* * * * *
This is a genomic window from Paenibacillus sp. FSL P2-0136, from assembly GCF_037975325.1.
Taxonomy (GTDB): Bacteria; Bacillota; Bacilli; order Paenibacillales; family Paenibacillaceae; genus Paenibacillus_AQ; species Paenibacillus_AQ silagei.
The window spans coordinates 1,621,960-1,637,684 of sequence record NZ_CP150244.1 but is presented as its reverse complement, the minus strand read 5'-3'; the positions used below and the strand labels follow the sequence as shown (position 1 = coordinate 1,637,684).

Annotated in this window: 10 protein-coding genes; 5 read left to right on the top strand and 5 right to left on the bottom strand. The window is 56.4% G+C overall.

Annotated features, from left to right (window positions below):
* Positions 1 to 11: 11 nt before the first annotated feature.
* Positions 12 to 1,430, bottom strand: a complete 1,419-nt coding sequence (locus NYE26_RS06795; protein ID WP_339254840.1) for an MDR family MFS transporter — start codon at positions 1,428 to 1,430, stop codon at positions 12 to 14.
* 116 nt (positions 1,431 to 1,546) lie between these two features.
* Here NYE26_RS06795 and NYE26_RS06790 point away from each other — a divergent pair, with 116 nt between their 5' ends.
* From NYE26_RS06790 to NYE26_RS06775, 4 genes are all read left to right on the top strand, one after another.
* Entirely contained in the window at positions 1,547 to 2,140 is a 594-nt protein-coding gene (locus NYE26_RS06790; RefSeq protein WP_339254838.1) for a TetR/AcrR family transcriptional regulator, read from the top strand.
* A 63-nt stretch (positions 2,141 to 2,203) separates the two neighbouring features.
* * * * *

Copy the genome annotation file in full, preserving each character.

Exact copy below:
This is a genomic window from Paenibacillus sp. FSL P2-0136, from assembly GCF_037975325.1.
Taxonomy (GTDB): Bacteria; Bacillota; Bacilli; order Paenibacillales; family Paenibacillaceae; genus Paenibacillus_AQ; species Paenibacillus_AQ silagei.
The window spans coordinates 1,621,960-1,637,684 of sequence record NZ_CP150244.1 but is presented as its reverse complement, the minus strand read 5'-3'; the positions used below and the strand labels follow the sequence as shown (position 1 = coordinate 1,637,684).

Annotated in this window: 10 protein-coding genes; 5 read left to right on the top strand and 5 right to left on the bottom strand. The window is 56.4% G+C overall.

Annotated features, from left to right (window positions below):
* Positions 1 to 11: 11 nt before the first annotated feature.
* Positions 12 to 1,430, bottom strand: a complete 1,419-nt coding sequence (locus NYE26_RS06795; protein ID WP_339254840.1) for an MDR family MFS transporter — start codon at positions 1,428 to 1,430, stop codon at positions 12 to 14.
* 116 nt (positions 1,431 to 1,546) lie between these two features.
* Here NYE26_RS06795 and NYE26_RS06790 point away from each other — a divergent pair, with 116 nt between their 5' ends.
* From NYE26_RS06790 to NYE26_RS06775, 4 genes are all read left to right on the top strand, one after another.
* Entirely contained in the window at positions 1,547 to 2,140 is a 594-nt protein-coding gene (locus NYE26_RS06790; RefSeq protein WP_339254838.1) for a TetR/AcrR family transcriptional regulator, read from the top strand.
* A 63-nt stretch (positions 2,141 to 2,203) separates the two neighbouring features.